27 December 2010

Preparing for Inspection

      We are soon approaching the date of the Construction Plans Inspection, set for mid-January.  Yakushiji-san is busy preparing tons of documents with all the details about our new home, which will be submitted to an inspector in charge of approving our plans and giving the green light to construction.  We went over a long list of items that needed to be covered prior to the inspection to make sure that everything was in order.  Some of the key issues we discussed were :

Privacy Screens

      Japan’s “Mimpou” (Civil Code) lays out a number of rules regarding residential  constructions. One of them is the use of Privacy Screens (プライバシースクリーン) whenever the distance between your property and the neighbor's is less than 1 meter.  This is what one type of privacy screen looks like - awful-, and we hope we'll never have to use them!

Iin our case, privacy screens may be needed on the South side since we don’t have the required 1m distance between our house and our neighbor. The glass on that side will be opaque (不透明 - ふとうめい) but our next-door neighbour may still  insist on us getting a privacy screen. This is a bit unlikely, however, since he doesn't have privacy screens either; he will have to comply too if he makes this request.  The same applies to the southern windows in the kids' rooms.

      Privacy screens may also be needed in the kitchen, but the neighbor behind us doesn’t have them either so it’s unlikely they’ll push for us to get them. In any case, since we need to have opaque windows there too, we may decide to get rid of the window there altogether and add extra kitchen cabinets instead.  The view is lousy from that window anyway...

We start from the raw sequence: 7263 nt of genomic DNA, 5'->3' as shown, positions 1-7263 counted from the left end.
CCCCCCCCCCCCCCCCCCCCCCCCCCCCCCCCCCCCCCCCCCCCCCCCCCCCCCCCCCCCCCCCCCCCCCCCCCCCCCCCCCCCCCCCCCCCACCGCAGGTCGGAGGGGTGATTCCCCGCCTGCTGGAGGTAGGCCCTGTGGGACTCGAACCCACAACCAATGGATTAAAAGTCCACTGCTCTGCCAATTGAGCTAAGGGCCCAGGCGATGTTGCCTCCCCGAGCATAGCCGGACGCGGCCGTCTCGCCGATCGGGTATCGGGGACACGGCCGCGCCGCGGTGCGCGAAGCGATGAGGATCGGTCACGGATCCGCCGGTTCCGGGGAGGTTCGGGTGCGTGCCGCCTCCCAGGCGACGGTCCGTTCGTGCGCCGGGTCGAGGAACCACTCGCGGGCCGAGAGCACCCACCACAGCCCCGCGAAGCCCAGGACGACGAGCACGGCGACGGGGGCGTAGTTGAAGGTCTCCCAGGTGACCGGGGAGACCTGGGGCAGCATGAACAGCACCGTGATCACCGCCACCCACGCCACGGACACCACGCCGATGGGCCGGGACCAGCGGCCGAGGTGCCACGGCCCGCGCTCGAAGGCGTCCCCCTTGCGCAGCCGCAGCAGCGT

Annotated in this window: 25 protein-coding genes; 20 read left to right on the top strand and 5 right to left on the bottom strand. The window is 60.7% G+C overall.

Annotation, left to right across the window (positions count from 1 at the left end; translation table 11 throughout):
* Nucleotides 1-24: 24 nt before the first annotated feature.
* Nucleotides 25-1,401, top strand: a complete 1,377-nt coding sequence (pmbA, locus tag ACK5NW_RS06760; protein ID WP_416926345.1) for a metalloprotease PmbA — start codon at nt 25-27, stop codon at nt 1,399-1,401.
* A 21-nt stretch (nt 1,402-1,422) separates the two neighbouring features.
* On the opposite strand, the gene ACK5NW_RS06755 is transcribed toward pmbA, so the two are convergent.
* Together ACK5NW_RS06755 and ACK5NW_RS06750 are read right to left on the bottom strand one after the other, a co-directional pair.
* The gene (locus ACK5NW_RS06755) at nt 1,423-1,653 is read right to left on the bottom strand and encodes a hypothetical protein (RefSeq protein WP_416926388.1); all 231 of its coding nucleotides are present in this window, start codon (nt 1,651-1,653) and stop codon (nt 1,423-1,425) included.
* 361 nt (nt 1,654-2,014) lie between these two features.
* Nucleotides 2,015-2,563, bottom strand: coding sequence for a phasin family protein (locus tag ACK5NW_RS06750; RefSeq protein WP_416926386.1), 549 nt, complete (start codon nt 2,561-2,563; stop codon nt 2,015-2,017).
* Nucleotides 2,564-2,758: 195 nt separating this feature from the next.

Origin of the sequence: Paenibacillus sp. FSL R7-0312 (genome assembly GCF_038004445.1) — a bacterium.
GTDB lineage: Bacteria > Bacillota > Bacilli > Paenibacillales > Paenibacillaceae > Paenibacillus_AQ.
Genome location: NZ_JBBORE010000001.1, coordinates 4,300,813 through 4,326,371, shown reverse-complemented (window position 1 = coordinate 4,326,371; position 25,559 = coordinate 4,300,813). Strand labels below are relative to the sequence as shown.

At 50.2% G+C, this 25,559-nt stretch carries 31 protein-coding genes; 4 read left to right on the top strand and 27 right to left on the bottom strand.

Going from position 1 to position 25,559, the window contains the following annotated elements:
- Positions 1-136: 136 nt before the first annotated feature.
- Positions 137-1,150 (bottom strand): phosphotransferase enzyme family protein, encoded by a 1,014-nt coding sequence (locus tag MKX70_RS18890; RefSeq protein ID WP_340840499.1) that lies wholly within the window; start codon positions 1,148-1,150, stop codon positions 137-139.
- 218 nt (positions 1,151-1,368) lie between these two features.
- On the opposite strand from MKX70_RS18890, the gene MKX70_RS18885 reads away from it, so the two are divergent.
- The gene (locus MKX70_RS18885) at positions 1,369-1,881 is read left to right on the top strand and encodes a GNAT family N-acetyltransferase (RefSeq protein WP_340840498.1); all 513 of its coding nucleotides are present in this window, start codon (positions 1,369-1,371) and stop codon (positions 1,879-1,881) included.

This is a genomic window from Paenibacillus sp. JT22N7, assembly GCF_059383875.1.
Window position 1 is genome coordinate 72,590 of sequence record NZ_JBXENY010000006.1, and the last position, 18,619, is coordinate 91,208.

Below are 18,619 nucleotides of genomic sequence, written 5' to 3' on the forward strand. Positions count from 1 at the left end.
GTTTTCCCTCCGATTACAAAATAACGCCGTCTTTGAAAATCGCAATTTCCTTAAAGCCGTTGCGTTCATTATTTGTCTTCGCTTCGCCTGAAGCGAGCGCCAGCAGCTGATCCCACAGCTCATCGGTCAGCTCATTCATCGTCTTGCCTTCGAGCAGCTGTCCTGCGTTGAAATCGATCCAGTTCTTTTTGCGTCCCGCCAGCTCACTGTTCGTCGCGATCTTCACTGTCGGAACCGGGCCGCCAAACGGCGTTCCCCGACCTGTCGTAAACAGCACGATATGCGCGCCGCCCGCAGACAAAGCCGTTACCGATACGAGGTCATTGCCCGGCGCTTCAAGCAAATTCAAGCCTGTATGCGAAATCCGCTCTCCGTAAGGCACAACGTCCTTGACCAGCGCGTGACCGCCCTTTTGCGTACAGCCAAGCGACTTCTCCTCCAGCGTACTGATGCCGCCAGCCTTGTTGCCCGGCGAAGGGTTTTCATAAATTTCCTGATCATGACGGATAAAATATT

24-hour Ventilation

      To avoid the Sick House Syndrome, Japan’s Building Standards Law requires the installation of a 24-hour ventilation system. This is part of governmental measures to limit formaldehyde release from building materials.  This means that Input and Output units must be placed in practically every room, usually high up on the wall.  The input units (自然給気口) are flat and measure about 15x15cm.

       The output units (パイプファン) are about the same size and shape as the input units from the interior, but the fan that is attached to the exterior wall (外壁用ステンレス製換気口) come in various shapes.  The model we're getting is more attractive than  the common globe-shaped unit and less visible.

Smoke Detectors

The installation of smoke detectors ( 住宅用火災警報器 - JuutakuYou Kaisai Keihouki)  throughout the house is a requirement in Japan since April 1, 2010.  Some smoke detector models are nicer-looking than others and more or less discrete, depending also on how they are fitted onto the ceiling.  We were shown two models, the Panasonic Flat Type, and the Fenwel slim type